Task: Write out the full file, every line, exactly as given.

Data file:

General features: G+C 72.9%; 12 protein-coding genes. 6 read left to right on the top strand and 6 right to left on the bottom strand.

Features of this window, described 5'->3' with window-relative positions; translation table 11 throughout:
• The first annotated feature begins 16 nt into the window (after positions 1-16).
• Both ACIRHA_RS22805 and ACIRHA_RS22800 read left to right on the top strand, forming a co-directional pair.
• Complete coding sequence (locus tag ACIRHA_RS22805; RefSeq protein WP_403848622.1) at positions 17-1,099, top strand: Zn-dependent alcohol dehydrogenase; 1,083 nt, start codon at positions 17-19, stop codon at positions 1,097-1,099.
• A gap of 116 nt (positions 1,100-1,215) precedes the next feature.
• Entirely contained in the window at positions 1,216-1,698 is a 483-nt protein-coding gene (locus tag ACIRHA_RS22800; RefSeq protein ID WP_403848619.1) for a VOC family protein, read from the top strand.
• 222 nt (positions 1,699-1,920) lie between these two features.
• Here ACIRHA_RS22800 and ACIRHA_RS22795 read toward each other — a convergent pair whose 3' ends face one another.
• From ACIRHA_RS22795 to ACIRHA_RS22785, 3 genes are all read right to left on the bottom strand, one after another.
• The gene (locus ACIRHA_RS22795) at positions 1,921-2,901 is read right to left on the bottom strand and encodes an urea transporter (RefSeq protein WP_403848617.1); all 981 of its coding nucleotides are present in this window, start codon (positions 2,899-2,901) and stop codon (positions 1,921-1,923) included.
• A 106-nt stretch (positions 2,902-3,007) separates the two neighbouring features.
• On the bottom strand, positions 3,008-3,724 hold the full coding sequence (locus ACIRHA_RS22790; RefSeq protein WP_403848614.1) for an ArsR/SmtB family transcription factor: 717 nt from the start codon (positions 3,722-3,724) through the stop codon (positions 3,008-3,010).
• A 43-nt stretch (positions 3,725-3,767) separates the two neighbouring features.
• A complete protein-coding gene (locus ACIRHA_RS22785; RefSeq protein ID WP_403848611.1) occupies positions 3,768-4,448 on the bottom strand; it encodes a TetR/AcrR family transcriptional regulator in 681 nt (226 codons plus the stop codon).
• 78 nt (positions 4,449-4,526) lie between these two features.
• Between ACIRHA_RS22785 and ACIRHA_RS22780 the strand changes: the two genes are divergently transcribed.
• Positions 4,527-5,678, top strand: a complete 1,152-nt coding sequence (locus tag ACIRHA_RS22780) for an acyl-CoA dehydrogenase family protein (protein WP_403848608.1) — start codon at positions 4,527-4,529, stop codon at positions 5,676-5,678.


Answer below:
General features: G+C 72.9%; 12 protein-coding genes. 6 read left to right on the top strand and 6 right to left on the bottom strand.

Features of this window, described 5'->3' with window-relative positions; translation table 11 throughout:
• The first annotated feature begins 16 nt into the window (after positions 1-16).
• Both ACIRHA_RS22805 and ACIRHA_RS22800 read left to right on the top strand, forming a co-directional pair.
• Complete coding sequence (locus tag ACIRHA_RS22805; RefSeq protein WP_403848622.1) at positions 17-1,099, top strand: Zn-dependent alcohol dehydrogenase; 1,083 nt, start codon at positions 17-19, stop codon at positions 1,097-1,099.
• A gap of 116 nt (positions 1,100-1,215) precedes the next feature.
• Entirely contained in the window at positions 1,216-1,698 is a 483-nt protein-coding gene (locus tag ACIRHA_RS22800; RefSeq protein ID WP_403848619.1) for a VOC family protein, read from the top strand.
• 222 nt (positions 1,699-1,920) lie between these two features.
• Here ACIRHA_RS22800 and ACIRHA_RS22795 read toward each other — a convergent pair whose 3' ends face one another.
• From ACIRHA_RS22795 to ACIRHA_RS22785, 3 genes are all read right to left on the bottom strand, one after another.
• The gene (locus ACIRHA_RS22795) at positions 1,921-2,901 is read right to left on the bottom strand and encodes an urea transporter (RefSeq protein WP_403848617.1); all 981 of its coding nucleotides are present in this window, start codon (positions 2,899-2,901) and stop codon (positions 1,921-1,923) included.
• A 106-nt stretch (positions 2,902-3,007) separates the two neighbouring features.
• On the bottom strand, positions 3,008-3,724 hold the full coding sequence (locus ACIRHA_RS22790; RefSeq protein WP_403848614.1) for an ArsR/SmtB family transcription factor: 717 nt from the start codon (positions 3,722-3,724) through the stop codon (positions 3,008-3,010).
• A 43-nt stretch (positions 3,725-3,767) separates the two neighbouring features.
• A complete protein-coding gene (locus ACIRHA_RS22785; RefSeq protein ID WP_403848611.1) occupies positions 3,768-4,448 on the bottom strand; it encodes a TetR/AcrR family transcriptional regulator in 681 nt (226 codons plus the stop codon).
• 78 nt (positions 4,449-4,526) lie between these two features.
• Between ACIRHA_RS22785 and ACIRHA_RS22780 the strand changes: the two genes are divergently transcribed.
• Positions 4,527-5,678, top strand: a complete 1,152-nt coding sequence (locus tag ACIRHA_RS22780) for an acyl-CoA dehydrogenase family protein (protein WP_403848608.1) — start codon at positions 4,527-4,529, stop codon at positions 5,676-5,678.